Cambridge criminal law exam – what’s all the fuss about
I saw this piece of overblown stupidity was doing the rounds earlier. Everywhere.
What’s all the fuss about?
As an undergraduate, I don’t remember answering a question on sexual offences (despite it being on the syllabus) but I do remember that some of the questions around murder / offences against the person on the exam paper I sat were quite graphically worded. Not jaw-dropping, mind you, just the kind to trigger a supressed grin. We’ve all had that reaction sitting an exam, right?
But here’s the point: any law student studying criminal law has already been subjected to far worse material detailing graphic injuries, mutilations, extremely ripe language and all the rest - simply by virtue of reading case law. (Seriously, I’ve read stuff in law reports that would make a whore blush).
It goes with the territory, sadly. And besides – give them a little credit. Law students are made of tougher stuff than people seem to think; they aren’t going to be scarred for life from an exam question reflecting life in the real world. Heck, they were probably up to worse themselves the night before the exam anyway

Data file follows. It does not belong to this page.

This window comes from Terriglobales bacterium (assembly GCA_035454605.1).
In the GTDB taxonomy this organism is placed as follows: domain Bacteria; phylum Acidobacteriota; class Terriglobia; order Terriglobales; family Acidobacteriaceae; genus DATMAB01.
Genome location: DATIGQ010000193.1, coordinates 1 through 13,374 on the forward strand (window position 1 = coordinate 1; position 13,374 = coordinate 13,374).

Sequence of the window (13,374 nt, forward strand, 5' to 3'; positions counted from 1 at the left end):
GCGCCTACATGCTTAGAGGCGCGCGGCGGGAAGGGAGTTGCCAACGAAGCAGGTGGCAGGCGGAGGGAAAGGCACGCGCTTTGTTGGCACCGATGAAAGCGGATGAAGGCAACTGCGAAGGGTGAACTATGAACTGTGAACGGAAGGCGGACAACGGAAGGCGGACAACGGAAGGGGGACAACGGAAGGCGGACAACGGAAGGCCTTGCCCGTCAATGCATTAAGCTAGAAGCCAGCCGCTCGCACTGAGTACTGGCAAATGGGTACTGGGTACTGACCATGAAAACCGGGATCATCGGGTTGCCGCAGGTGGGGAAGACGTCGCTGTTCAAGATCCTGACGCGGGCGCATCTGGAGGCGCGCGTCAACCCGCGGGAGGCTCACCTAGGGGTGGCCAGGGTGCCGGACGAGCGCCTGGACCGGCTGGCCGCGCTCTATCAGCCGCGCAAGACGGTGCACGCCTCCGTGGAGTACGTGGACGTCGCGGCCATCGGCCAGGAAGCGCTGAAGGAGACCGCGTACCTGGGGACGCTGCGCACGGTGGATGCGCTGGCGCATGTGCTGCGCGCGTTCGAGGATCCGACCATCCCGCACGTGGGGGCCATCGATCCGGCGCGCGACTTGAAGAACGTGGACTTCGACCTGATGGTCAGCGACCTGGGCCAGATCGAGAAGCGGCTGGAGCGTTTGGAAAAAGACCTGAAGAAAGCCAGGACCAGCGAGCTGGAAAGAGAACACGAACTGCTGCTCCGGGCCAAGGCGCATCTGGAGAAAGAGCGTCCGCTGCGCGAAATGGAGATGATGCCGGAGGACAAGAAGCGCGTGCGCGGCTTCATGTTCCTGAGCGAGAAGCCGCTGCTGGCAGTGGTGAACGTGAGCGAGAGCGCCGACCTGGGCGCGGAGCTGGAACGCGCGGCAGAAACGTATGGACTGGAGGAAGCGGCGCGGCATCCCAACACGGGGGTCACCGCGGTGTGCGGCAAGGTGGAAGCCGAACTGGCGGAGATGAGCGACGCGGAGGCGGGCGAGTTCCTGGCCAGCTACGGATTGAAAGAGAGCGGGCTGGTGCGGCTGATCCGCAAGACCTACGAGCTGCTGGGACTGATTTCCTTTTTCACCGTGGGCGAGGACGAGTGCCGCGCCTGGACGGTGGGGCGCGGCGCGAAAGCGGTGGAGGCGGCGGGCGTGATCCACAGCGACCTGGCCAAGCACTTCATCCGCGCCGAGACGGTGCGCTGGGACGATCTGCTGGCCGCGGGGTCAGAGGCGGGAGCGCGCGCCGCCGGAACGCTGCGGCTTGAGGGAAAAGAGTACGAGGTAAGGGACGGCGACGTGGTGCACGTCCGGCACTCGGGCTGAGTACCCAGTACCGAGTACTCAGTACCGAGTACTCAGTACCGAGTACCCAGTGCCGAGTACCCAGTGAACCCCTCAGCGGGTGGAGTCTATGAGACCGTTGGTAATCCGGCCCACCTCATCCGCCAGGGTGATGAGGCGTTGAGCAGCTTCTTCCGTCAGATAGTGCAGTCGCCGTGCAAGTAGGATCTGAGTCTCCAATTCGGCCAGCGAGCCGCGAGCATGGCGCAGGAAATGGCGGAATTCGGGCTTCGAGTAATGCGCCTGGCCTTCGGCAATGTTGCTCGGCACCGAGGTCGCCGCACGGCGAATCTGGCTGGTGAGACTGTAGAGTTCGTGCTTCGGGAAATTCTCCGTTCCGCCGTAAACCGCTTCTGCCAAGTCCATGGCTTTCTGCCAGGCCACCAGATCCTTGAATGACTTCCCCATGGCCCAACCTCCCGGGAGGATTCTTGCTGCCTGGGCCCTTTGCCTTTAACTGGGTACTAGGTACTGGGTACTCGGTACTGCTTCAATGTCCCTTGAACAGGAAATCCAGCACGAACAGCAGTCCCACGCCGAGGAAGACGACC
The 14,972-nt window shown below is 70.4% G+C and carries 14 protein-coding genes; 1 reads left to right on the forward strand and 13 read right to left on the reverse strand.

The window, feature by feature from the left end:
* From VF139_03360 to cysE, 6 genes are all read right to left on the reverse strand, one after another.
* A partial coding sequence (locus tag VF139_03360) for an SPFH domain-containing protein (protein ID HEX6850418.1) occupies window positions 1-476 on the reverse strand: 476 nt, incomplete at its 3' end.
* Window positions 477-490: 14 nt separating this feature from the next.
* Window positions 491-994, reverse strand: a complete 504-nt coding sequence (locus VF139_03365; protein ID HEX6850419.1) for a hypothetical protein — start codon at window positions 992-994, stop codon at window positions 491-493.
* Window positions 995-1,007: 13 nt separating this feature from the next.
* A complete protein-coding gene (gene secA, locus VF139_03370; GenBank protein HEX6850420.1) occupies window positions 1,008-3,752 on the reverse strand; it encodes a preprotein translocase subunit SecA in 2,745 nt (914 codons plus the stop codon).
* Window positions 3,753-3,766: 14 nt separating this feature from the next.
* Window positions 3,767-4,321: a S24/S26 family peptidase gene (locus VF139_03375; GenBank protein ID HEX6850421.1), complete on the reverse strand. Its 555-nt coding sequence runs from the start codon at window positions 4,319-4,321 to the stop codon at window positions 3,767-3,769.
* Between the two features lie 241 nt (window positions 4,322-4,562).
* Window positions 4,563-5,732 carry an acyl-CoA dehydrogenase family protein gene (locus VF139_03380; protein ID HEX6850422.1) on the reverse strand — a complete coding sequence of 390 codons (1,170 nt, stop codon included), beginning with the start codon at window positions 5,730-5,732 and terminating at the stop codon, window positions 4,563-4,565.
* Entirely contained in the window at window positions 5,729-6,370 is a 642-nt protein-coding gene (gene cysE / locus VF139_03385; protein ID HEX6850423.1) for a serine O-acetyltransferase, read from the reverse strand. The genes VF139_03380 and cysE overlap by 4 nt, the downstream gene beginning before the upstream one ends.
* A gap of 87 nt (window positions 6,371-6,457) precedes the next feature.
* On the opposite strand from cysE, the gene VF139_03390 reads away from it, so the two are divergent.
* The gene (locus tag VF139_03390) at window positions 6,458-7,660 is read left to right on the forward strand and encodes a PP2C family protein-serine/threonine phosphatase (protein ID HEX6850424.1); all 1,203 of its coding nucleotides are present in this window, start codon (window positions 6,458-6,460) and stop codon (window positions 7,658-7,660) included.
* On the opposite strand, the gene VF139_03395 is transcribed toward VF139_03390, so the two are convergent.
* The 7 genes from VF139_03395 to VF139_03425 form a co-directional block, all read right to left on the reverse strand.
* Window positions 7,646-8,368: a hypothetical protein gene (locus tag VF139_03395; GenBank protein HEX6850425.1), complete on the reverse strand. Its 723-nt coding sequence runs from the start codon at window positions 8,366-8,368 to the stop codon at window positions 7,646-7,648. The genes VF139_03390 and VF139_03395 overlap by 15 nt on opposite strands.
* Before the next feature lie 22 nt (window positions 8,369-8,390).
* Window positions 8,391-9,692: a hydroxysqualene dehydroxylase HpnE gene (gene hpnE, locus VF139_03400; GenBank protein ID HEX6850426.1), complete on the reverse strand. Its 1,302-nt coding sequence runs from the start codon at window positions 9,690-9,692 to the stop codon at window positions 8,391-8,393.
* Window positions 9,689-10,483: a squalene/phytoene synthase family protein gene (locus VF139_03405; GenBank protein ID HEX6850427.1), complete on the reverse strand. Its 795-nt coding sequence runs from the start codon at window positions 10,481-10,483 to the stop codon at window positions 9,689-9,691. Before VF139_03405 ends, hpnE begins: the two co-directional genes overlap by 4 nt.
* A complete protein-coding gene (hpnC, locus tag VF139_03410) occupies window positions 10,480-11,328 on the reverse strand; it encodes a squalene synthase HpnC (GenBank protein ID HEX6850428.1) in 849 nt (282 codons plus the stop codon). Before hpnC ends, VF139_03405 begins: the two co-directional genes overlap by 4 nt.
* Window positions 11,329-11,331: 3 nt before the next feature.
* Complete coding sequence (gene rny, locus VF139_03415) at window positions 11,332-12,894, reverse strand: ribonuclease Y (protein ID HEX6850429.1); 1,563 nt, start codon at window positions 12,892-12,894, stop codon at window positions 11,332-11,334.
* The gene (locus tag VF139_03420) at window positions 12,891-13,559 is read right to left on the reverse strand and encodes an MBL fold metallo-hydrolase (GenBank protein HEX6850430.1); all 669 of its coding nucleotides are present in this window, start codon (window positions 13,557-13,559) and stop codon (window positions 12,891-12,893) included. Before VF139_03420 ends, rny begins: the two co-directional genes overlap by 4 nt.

in those lewd frat houses that plague all UK universities. (Some of the sounds that used to come from the room above me when I stayed in halls as a first year undergraduate were VERY suspicious!!).
As for the argument that such a question “misrepresents university societies”, we all know bizarre initiation rituals go on (it’s called turning a blind eye). Personally, some of the exploits you hear from an average Freshers’ Week are far worse than any sadomasochistic rituals that that can be dreamt up for an exam paper.
And at least the characters in the question weren’t based on characters from popular TV programmes. When I sat my contract law exam, nearly ten years ago now, I remember one of the questions concerned a chap called Phil Mitchell, one called Ian Beale and some other cockney urchin from that fictitious segment of the East End.
Now that’s “horrific”.